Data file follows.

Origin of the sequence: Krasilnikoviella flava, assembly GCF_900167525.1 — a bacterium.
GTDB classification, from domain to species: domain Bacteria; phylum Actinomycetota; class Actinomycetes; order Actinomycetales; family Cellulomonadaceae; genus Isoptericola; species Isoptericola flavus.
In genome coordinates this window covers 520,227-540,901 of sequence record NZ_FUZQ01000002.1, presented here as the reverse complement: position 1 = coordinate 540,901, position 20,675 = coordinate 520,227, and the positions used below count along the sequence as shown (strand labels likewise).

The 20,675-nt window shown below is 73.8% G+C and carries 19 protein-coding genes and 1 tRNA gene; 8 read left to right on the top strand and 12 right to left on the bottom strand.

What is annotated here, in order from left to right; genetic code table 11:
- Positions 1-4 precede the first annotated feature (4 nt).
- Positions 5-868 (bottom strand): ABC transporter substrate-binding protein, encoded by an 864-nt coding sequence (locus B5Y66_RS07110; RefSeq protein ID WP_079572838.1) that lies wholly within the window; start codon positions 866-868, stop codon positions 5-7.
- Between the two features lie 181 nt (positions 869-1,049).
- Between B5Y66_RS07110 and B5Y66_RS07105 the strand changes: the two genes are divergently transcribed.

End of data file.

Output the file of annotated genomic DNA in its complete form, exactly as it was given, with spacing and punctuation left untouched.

Origin of the sequence: Krasilnikoviella flava, assembly GCF_900167525.1 — a bacterium.
GTDB classification, from domain to species: domain Bacteria; phylum Actinomycetota; class Actinomycetes; order Actinomycetales; family Cellulomonadaceae; genus Isoptericola; species Isoptericola flavus.
In genome coordinates this window covers 520,227-540,901 of sequence record NZ_FUZQ01000002.1, presented here as the reverse complement: position 1 = coordinate 540,901, position 20,675 = coordinate 520,227, and the positions used below count along the sequence as shown (strand labels likewise).

The 20,675-nt window shown below is 73.8% G+C and carries 19 protein-coding genes and 1 tRNA gene; 8 read left to right on the top strand and 12 right to left on the bottom strand.

What is annotated here, in order from left to right; genetic code table 11:
- Positions 1-4 precede the first annotated feature (4 nt).
- Positions 5-868 (bottom strand): ABC transporter substrate-binding protein, encoded by an 864-nt coding sequence (locus B5Y66_RS07110; RefSeq protein ID WP_079572838.1) that lies wholly within the window; start codon positions 866-868, stop codon positions 5-7.
- Between the two features lie 181 nt (positions 869-1,049).
- Between B5Y66_RS07110 and B5Y66_RS07105 the strand changes: the two genes are divergently transcribed.